Texas had the most California transplants from 2020 to 2021: 105,000. Arizona (with 63,000 California transplants) and Nevada (55,000) were next highest.
Including both people who moved in and out of the state, California gained net residents from four states: New York, Illinois, New Jersey, and Massachusetts. California lost a net total of nearly 70,000 residents to Texas, and 37,800 to Arizona.
While Texas was the most common destination for people moving from California, it is also one of the most populous states in the country. As a result, recent movers from California only made up around 0.36% of the 2021 Texas population.
Nevada and Idaho had the highest proportion of recent California transplants, at 1.74% and 1.38%.
While there is no data on the reasons driving people from California in the past few years, previous research can give some potential reasons for migration.
From 2000 to 2019, the most common self-reported reasons for interstate migration were job-related, including a new job, looking for work, or an easier commute. The second-most-common reason was family, including getting married or moving away from home.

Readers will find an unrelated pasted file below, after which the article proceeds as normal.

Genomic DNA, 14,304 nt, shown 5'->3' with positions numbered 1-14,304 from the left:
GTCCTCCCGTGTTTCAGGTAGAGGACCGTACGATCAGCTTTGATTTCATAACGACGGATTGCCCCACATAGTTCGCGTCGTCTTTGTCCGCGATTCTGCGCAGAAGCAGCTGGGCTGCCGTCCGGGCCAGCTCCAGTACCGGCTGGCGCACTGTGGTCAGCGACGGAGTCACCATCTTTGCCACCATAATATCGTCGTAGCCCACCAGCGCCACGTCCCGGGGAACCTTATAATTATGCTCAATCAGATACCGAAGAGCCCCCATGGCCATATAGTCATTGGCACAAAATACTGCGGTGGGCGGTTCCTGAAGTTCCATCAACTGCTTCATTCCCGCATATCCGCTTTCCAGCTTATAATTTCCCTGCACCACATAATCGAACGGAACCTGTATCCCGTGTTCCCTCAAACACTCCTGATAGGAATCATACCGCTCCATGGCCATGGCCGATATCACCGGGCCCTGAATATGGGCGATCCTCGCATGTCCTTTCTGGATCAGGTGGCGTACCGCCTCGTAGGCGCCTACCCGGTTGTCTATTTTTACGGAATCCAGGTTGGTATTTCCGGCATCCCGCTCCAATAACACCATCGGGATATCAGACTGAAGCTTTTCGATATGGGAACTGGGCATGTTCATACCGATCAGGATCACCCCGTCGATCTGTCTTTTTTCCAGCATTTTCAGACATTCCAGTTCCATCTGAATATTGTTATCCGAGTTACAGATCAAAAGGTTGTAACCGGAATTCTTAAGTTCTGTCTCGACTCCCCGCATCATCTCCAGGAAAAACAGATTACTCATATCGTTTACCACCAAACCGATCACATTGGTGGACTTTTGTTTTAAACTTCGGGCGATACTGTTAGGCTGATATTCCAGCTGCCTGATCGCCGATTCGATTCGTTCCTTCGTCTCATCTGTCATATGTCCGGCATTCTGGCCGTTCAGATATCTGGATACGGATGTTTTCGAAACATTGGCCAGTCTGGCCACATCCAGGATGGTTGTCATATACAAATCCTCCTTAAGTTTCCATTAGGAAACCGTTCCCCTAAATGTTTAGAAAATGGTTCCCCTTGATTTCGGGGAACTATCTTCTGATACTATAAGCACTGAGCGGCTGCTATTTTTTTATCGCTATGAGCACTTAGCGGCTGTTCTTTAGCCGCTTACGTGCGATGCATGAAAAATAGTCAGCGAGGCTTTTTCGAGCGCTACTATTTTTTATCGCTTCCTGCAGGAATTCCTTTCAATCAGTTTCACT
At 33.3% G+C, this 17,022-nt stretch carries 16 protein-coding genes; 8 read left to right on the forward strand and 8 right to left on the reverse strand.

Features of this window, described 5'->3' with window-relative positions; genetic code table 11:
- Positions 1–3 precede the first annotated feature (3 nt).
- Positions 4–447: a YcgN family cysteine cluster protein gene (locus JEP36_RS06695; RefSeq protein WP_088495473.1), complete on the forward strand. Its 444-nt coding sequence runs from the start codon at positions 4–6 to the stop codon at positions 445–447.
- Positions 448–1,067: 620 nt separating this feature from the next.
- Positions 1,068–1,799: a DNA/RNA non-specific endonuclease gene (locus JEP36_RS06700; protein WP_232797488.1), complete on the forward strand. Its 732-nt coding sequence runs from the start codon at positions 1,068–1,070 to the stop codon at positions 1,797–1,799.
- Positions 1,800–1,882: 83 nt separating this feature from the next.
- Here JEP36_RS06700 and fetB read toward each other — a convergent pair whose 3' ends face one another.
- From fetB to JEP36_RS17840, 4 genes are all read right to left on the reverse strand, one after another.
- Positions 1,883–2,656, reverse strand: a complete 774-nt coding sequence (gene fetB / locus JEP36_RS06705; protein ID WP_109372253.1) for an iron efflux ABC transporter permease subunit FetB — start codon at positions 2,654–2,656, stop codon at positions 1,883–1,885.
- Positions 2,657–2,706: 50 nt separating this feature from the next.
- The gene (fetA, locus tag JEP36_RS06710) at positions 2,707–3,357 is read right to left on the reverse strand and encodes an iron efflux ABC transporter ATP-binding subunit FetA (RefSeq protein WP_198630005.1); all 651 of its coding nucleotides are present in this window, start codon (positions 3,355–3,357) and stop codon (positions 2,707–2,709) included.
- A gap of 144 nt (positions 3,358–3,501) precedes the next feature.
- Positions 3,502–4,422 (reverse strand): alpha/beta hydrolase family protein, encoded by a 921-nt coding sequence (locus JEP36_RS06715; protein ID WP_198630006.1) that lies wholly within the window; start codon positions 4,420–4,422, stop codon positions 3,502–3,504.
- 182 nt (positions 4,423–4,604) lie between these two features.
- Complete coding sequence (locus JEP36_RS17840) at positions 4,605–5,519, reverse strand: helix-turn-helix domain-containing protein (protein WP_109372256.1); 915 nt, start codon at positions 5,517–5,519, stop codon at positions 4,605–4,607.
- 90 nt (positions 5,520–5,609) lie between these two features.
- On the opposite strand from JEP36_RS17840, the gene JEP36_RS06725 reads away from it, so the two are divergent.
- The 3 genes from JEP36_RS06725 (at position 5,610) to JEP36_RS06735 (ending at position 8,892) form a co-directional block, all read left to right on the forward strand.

From 2007 to 2016, California had the highest net out-migration from lower income groups as well as families with kids. At the same time, it experienced in-migration from high-income earners.
County-level data can give some indication of moving factors. In 2020, California counties near the Nevada or Oregon state borders lost the most residents, in addition to residents of San Diego and San Francisco counties. These two areas have some of the highest housing costs in California, as well as some of the highest earners, so movers may have left the state for cheaper housing. Those living near the border may have left California to adjacent states.
The most popular county destinations for Californians were King County, Washington, Clark County, Nevada, and Maricopa County, Arizona. These three counties were the only counties with over 1,000 new movers from California.
This data came from the IRS based on filed tax returns. The data has information on tax filers who moved at county, state, and international levels. However, it misses low-income residents who choose not to file taxes. In 2020, IRS provided data on the returns of 31.7M out of 39.5M Californians.
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